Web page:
Oise-Aisne American Cemetery
This World War I cemetery in France contains the graves of more than 6,000 war dead and nearly 250 names on the Walls of the Missing, most of whom lost their lives while fighting in this vicinity in 1918 during World War I.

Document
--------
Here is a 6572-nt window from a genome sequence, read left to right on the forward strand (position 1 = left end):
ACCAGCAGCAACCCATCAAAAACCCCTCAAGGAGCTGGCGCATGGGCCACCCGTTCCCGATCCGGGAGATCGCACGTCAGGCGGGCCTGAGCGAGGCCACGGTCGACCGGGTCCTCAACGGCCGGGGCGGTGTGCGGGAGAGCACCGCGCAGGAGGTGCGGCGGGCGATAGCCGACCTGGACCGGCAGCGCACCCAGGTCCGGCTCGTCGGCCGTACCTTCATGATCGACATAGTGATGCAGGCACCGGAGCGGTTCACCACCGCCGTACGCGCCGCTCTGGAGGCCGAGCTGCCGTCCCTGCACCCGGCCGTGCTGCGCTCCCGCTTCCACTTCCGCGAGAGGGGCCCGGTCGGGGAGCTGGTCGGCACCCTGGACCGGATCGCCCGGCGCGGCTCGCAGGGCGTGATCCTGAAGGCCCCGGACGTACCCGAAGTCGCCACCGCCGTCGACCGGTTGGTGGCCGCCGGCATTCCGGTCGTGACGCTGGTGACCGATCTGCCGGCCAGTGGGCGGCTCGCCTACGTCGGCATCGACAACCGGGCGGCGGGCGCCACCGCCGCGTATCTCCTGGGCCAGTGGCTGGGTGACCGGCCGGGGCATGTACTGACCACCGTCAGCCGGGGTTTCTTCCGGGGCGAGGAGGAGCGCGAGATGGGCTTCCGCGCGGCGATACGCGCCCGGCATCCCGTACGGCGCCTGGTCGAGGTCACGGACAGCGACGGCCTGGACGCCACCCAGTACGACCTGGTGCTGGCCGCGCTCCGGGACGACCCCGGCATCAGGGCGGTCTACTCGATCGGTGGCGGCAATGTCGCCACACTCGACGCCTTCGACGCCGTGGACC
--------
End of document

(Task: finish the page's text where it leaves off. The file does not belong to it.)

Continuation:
NARRATOR: Oise-Aisne American Cemetery is located 70 miles east of Paris. It is the second largest American World War I military cemetery in Europe. Many of the more than 6,000 Americans buried here lost their lives in the defense of the French capital. This began as a temporary cemetery in the summer of 1918 during the French-American counteroffensive in the Aisne-Marne region. The Romanesque memorial is shaped like an amphitheater with walls of pink sandstone. At its center is a large rectangular altar made of polished marble. Above the altar, an American doughboy stands at attention. The memorial also contains a map room and a small chapel. Engraved on its walls are the names of the missing. Bordering the malls are Oriental plane trees and beds of roses. Among the graves are the remains of Sergeant Joyce Kilmer, a noted American poet remembered for his poem, Trees. He was killed by a German sniper only 800 yards from the cemetery.